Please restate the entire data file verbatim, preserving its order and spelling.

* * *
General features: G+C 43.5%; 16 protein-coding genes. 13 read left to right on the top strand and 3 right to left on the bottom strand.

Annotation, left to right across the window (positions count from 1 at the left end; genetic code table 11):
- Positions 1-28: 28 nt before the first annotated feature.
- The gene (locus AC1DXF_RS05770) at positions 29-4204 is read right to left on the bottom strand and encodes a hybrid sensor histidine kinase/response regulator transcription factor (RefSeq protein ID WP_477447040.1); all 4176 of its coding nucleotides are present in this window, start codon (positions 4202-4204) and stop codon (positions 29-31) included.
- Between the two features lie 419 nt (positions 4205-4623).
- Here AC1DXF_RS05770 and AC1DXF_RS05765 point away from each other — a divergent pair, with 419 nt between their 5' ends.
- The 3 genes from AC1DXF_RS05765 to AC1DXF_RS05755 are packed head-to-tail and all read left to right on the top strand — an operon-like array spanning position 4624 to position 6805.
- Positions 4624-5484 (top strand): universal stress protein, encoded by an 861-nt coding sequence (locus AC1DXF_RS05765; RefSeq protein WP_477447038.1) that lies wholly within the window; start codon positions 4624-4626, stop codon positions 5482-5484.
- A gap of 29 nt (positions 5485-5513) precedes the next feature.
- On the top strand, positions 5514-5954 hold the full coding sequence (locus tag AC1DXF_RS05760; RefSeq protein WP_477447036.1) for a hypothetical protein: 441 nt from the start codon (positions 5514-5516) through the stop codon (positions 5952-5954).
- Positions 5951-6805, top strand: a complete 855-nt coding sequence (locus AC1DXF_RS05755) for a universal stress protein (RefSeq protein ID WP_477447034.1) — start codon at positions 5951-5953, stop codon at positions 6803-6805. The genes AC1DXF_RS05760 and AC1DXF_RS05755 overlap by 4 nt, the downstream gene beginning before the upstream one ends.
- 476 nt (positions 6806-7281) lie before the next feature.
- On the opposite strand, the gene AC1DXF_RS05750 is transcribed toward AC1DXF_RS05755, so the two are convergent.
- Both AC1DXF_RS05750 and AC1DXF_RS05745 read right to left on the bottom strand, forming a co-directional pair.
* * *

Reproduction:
General features: G+C 43.5%; 16 protein-coding genes. 13 read left to right on the top strand and 3 right to left on the bottom strand.

Annotation, left to right across the window (positions count from 1 at the left end; genetic code table 11):
- Positions 1-28: 28 nt before the first annotated feature.
- The gene (locus AC1DXF_RS05770) at positions 29-4204 is read right to left on the bottom strand and encodes a hybrid sensor histidine kinase/response regulator transcription factor (RefSeq protein ID WP_477447040.1); all 4176 of its coding nucleotides are present in this window, start codon (positions 4202-4204) and stop codon (positions 29-31) included.
- Between the two features lie 419 nt (positions 4205-4623).
- Here AC1DXF_RS05770 and AC1DXF_RS05765 point away from each other — a divergent pair, with 419 nt between their 5' ends.
- The 3 genes from AC1DXF_RS05765 to AC1DXF_RS05755 are packed head-to-tail and all read left to right on the top strand — an operon-like array spanning position 4624 to position 6805.
- Positions 4624-5484 (top strand): universal stress protein, encoded by an 861-nt coding sequence (locus AC1DXF_RS05765; RefSeq protein WP_477447038.1) that lies wholly within the window; start codon positions 4624-4626, stop codon positions 5482-5484.
- A gap of 29 nt (positions 5485-5513) precedes the next feature.
- On the top strand, positions 5514-5954 hold the full coding sequence (locus tag AC1DXF_RS05760; RefSeq protein WP_477447036.1) for a hypothetical protein: 441 nt from the start codon (positions 5514-5516) through the stop codon (positions 5952-5954).
- Positions 5951-6805, top strand: a complete 855-nt coding sequence (locus AC1DXF_RS05755) for a universal stress protein (RefSeq protein ID WP_477447034.1) — start codon at positions 5951-5953, stop codon at positions 6803-6805. The genes AC1DXF_RS05760 and AC1DXF_RS05755 overlap by 4 nt, the downstream gene beginning before the upstream one ends.
- 476 nt (positions 6806-7281) lie before the next feature.
- On the opposite strand, the gene AC1DXF_RS05750 is transcribed toward AC1DXF_RS05755, so the two are convergent.
- Both AC1DXF_RS05750 and AC1DXF_RS05745 read right to left on the bottom strand, forming a co-directional pair.